4. Bryce Harper is on the Hunt for Strickland
This one just missed out on the list, if only because the fight between Bryce Harper and Hunter Strickland lasted for only a few punches. I really wish they would let the players go at it and throw as many punches as they can handle, like the referees do in the NHL.
I remember this fight not for the commotion or the punches thrown, but for Harper’s errant helmet throw prior to the brawl. I have always wondered, “Did Bryce Harper mean to throw the helmet at Hunter Strickland and miss?” He’s a professional baseball player; it is literally his job to throw things at a target, so maybe not. But, I also wonder whether Harper could have lightly tossed the helmet off to the side of the mound or something before attacking Strickland. He seems to be wasting valuable rage and energy by throwing the helmet off to the side. He could have saved energy (and even punching time!) by simply tossing the helmet, instead of winding up to throw it. Or, maybe it was a form of purposeful intimidation? Strickland definitely starts to flinch when he sees Harper wind his arm up, so maybe Harper held onto the helmet for dramatic effect.
Bonus: In the ensuing “brawl,” Giants pitcher Jeff Samardzija was charging the mound but Giants teammate Michael Morse stepped in to keep him from ripping Harper’s head off. Samardzija threw a punch, but Morse got in the way, causing Morse to get a concussion, which would end his career.
Now, onto the top five!
#5: Don’t Hit Tino Martinez
I’m not sure Armando Benítez really knew what he and his team were about to get into when he drilled Tino Martinez in May of 1998. The benches clear slowly, which gives off the impression that it’s just going to be a stand-off until the umpires step in. Finally, as both teams gather at the mound, hot tempers prevail and the beautiful panic ensues. This series of fights (as part of a larger brawl) is so long that it simply will not fit in GIF form. For me, the sheer number of fights that break out make this one an instant classic. Some of the highlights of this fight (found here in its full glory on YouTube):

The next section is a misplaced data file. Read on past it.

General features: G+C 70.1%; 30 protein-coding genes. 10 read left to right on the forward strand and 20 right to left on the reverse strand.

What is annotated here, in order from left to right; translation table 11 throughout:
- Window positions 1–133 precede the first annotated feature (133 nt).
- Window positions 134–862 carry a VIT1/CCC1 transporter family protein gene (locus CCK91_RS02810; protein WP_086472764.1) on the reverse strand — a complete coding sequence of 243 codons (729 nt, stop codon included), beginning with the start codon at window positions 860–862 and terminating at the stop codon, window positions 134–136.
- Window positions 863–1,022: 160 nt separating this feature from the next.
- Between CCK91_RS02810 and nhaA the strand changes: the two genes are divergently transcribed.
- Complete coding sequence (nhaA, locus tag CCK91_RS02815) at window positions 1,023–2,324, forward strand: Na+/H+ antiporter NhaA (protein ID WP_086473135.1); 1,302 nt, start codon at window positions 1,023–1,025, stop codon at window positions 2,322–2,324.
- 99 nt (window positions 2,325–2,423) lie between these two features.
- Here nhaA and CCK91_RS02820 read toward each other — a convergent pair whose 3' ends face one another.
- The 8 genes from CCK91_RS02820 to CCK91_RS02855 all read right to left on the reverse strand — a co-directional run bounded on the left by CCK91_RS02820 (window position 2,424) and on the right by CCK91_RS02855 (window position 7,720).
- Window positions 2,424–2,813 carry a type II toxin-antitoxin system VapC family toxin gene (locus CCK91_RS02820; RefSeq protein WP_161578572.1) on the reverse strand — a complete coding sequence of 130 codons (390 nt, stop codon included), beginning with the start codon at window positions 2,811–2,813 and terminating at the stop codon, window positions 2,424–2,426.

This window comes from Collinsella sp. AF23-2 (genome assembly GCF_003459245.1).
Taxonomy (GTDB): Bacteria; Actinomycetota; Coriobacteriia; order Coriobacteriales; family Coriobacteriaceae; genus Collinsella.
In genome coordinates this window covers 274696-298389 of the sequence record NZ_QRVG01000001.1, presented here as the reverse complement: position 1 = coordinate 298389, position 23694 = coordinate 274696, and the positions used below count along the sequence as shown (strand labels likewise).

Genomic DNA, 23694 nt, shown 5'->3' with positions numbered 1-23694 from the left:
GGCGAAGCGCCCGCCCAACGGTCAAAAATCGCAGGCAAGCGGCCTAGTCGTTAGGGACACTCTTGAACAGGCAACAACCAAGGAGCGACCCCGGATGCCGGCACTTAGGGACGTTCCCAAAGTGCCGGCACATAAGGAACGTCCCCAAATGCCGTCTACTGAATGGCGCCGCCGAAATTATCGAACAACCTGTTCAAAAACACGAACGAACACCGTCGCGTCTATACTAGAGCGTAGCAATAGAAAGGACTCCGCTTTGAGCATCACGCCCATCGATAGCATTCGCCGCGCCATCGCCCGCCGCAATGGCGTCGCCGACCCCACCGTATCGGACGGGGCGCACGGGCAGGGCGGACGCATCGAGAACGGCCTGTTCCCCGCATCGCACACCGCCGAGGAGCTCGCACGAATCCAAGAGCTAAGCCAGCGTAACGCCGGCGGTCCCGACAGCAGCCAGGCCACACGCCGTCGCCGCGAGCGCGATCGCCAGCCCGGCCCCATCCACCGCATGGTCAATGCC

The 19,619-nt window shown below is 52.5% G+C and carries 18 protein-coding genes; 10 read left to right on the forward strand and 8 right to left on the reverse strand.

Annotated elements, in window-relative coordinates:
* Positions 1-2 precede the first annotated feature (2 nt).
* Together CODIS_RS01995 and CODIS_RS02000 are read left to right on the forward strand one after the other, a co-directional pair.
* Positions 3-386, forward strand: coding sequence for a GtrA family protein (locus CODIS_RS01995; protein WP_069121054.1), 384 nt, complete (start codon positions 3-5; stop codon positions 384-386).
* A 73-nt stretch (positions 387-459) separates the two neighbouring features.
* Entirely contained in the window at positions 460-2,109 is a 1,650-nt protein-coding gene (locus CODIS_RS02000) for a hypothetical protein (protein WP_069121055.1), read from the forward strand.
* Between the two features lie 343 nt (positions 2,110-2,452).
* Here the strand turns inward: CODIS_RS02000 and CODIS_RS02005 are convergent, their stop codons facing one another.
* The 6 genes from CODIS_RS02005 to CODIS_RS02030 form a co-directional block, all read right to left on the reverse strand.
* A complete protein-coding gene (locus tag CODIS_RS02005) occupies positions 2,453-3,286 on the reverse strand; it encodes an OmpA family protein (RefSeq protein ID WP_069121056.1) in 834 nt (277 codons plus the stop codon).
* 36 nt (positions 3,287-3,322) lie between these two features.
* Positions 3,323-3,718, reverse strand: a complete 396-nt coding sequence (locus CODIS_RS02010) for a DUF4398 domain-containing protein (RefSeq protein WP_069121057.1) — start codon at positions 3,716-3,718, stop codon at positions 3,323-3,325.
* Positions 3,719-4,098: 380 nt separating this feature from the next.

- A younger Joe Girardi getting ready to throw hands (1:04).
- The umpires giving up on breaking the fight (2:09). They do not get paid enough to stop full-on brawls.
- Graeme Lloyd running out from the bullpen (0:32, but a better angle is at 4:57) to start the fracas.
#4: A-Rod Takes Offense
Alex Rodriguez had some choice words for Bronson Arroyo and the Red Sox in July of 2004. I wonder what he was saying when Jason Varitek was trying to keep him from charging at Arroyo? The thing that makes this brawl so good is that—in addition to Rodriguez’s tirade before the fight—there really are punches being thrown here, as opposed to mostly pushing and shoving. A lot of the “fights” in MLB just have a lot of pushing and shoving and in my mind, that disqualifies them from being considered true “brawls.”
My one question is… why did Varitek keep his mask on at the beginning? If he had taken the mask off, it would have been a fairer fight. Instead, Rodriguez has to try to not break his fingers punching Varitek’s gear. The mask eventually comes off, but it starts out as an uneven fight between Rodriguez and Varitek. There were legitimate injuries as a result of this brawl (not seen in the GIF), too. Tanyon Sturtze and Gabe Kapler (yep, that Gabe Kapler) squared off – with the help of Trot Nixon – and Sturtze ended up bleeding from his forehead. Additionally, some attribute this brawl and the game’s dramatic ending to be the spark that eventually drove the Red Sox to close the gap in the American League East race. And, Varitek and Co. were able to get a little bit of revenge a few months later in October, which added some significance to this classic fight for me.